The media discovered the vitamin D deficiency pandemic last week. Amazingly researchers were recorded on camera saying that the D deficiencies are caused by insufficient exposure to ultraviolet in sunlight and inadequate consumption of vitamin D-laced milk. Have all of these people been avoiding the biomedical journals?
Have they noticed that my tan improved since I started eating anti-inflammatory?
Let’s shine some sunlight on these knowledge deficiencies:
- Serum vitamin D levels have been dropping (as chronic inflammation has been increasing) over the last three decades -- has something changed in our diets?
- Vitamin D deficiencies occur globally (not restricted to Northern latitudes or winter) -- related to diet?
- Women are more vulnerable, because of cultural modesty in some countries, but males are still D-deficient.
- A subset of people exposed to ample sunshine are still D-deficient.
- Vitamin D deficient individuals also have elevated TNF.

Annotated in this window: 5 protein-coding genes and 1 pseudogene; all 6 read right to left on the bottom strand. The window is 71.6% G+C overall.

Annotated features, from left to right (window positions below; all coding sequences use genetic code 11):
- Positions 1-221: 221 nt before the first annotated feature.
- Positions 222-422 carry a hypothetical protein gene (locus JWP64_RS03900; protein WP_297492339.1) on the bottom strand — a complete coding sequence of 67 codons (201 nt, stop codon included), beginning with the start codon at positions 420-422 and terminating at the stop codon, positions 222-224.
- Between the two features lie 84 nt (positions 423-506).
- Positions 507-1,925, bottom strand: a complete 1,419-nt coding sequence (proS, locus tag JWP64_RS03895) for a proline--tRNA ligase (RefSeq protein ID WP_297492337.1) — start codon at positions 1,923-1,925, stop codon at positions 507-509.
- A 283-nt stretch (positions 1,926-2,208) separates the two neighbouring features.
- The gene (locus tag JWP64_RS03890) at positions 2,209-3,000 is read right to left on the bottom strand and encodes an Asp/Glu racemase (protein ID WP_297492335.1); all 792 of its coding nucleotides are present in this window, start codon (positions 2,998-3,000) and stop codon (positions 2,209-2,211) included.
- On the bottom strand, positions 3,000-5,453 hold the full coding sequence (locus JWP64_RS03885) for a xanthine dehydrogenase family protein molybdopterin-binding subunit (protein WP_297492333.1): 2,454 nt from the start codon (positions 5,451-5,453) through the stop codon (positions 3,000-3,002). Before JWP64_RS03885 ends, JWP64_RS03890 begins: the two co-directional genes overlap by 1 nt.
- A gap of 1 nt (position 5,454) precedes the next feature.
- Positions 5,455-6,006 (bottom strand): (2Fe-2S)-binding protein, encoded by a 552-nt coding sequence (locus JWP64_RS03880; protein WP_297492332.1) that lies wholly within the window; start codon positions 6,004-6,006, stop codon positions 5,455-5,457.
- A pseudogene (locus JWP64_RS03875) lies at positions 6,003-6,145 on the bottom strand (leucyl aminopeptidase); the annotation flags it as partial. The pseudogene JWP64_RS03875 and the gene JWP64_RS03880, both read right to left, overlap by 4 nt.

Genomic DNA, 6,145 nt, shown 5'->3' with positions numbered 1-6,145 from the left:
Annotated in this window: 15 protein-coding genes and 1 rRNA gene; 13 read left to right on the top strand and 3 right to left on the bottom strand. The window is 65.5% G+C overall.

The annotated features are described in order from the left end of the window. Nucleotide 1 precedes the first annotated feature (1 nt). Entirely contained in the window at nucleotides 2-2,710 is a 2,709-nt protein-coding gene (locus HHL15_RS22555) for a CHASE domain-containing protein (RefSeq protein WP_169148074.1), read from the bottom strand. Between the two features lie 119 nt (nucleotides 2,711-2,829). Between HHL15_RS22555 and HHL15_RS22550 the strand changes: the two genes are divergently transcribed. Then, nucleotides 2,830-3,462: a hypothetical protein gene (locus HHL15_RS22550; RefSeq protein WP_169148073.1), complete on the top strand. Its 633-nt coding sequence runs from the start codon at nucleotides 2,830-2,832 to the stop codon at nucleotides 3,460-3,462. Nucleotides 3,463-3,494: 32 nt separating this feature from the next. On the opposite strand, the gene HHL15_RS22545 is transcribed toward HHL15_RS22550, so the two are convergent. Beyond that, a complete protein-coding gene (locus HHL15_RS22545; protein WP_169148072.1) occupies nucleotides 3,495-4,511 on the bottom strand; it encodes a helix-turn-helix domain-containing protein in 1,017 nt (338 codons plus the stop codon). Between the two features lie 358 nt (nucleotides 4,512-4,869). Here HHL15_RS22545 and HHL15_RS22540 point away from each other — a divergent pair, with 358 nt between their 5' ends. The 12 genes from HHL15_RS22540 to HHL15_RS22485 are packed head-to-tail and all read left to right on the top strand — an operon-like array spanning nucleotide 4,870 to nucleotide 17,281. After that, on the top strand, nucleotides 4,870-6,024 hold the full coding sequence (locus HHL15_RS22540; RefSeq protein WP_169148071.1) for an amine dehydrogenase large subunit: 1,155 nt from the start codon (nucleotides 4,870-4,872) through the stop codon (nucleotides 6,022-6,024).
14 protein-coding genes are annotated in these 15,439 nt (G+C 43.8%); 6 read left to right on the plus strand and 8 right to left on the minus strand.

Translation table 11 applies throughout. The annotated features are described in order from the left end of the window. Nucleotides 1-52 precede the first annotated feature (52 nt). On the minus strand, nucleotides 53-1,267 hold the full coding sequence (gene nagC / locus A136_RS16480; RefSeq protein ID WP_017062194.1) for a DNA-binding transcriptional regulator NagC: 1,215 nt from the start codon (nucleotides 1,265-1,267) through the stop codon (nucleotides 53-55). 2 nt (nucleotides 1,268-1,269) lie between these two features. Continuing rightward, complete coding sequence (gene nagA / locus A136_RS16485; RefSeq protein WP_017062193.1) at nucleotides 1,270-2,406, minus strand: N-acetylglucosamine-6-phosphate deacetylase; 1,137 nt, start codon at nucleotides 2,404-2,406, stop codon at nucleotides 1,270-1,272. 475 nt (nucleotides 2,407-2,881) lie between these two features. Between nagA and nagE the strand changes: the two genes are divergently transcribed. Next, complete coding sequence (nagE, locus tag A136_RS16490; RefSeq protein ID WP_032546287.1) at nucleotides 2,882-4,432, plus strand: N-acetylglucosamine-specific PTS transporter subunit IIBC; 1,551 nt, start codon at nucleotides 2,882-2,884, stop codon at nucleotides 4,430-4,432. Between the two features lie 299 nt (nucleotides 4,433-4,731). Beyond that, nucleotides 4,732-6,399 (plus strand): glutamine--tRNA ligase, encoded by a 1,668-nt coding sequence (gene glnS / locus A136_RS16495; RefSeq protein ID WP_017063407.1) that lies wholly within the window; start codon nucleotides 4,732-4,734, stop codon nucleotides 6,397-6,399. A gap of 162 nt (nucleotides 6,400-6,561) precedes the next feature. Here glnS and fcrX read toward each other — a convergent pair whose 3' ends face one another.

- Vitamin D deficiency and inflammation are risk factors in the same diseases.
This also probably means that chronic inflammation makes it harder for skin to produce vitamin D during exposure to sunlight.
One would expect those who are inflamed to get sunburned more readily and people who eat plenty of omega-3 rich seafood probably produce more vitamin D, even if they are not in the sun as much.
Inflammatory starvation (or American fast food) diets high in starch and omega-6 vegetable oils, should produce vitamin D deficiency even on the Equator.
We should not be surprised that inflammatory degenerative diseases are associated with vitamin D deficiency. It would be interesting if vitamin D supplementation to eliminate deficiency, reduced inflammation and reversed degenerative disease.
Do statins reverse vitamin D deficiencies (and improve tanning) as they lower inflammation? [Statin lowering of LDL is unrelated to reduction in cardiovascular disease. Only the anti-inflammatory side-effect is important.]
Does NFkB activation (inflammatory signaling) inhibit vitamin D receptor activity and vice versa?
You can forget all of this confusion, if you just stick with an anti-inflammatory diet (that includes vitamin D supplements) and exercise frequently in the great outdoors.